Matthew Sibley’s review published on Letterboxd:
Takes close to an hour to reveal the specific structural gambit that will carry it through the next two-plus -- meanwhile, the macro of the entire thing taken with that prologue bridges the gap between Hamaguchi's shorts and more extensive features and provides a synthesis of the two forms -- yet it never ceases to find new ways of communication through its various conversations rather than the approach growing too stale. Went in under the impression that this was a two-hander between Kafuku and Watari, yet it is how the rehearsals, driving and other interactions intersect and weave together that makes this the work it is, with that second stretch spent with Takutsuki making for the most entrancing portion.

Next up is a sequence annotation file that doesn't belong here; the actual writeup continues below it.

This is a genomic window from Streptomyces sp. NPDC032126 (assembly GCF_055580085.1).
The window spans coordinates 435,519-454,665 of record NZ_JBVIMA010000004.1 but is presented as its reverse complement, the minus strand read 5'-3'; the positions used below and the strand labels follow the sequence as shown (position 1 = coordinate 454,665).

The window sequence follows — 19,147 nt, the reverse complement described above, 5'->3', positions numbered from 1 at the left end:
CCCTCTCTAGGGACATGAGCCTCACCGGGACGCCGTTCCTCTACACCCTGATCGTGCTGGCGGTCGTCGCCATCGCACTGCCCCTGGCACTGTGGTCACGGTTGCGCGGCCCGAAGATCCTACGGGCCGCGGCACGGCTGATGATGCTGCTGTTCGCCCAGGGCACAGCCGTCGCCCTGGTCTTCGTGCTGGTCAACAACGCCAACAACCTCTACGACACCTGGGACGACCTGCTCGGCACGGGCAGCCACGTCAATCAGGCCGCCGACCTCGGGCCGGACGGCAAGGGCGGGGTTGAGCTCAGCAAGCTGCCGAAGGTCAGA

At the moment, I'd say that Fortune and Fantasy is the better film of his two this year, a result of both my unfamiliarity with Chekhov beyond the concept of his gun and the fact that the former film was a virtual screening and so I had the benefit of being able to immediately return to some sequences and take another look. However, as I wrote for that, this is just as capable of simple moments being delivered with a meteoric weight attached them, none moreso than those cigarettes hanging out of the sunroof, wafting in the night sky.
What a year for Hamaguchi.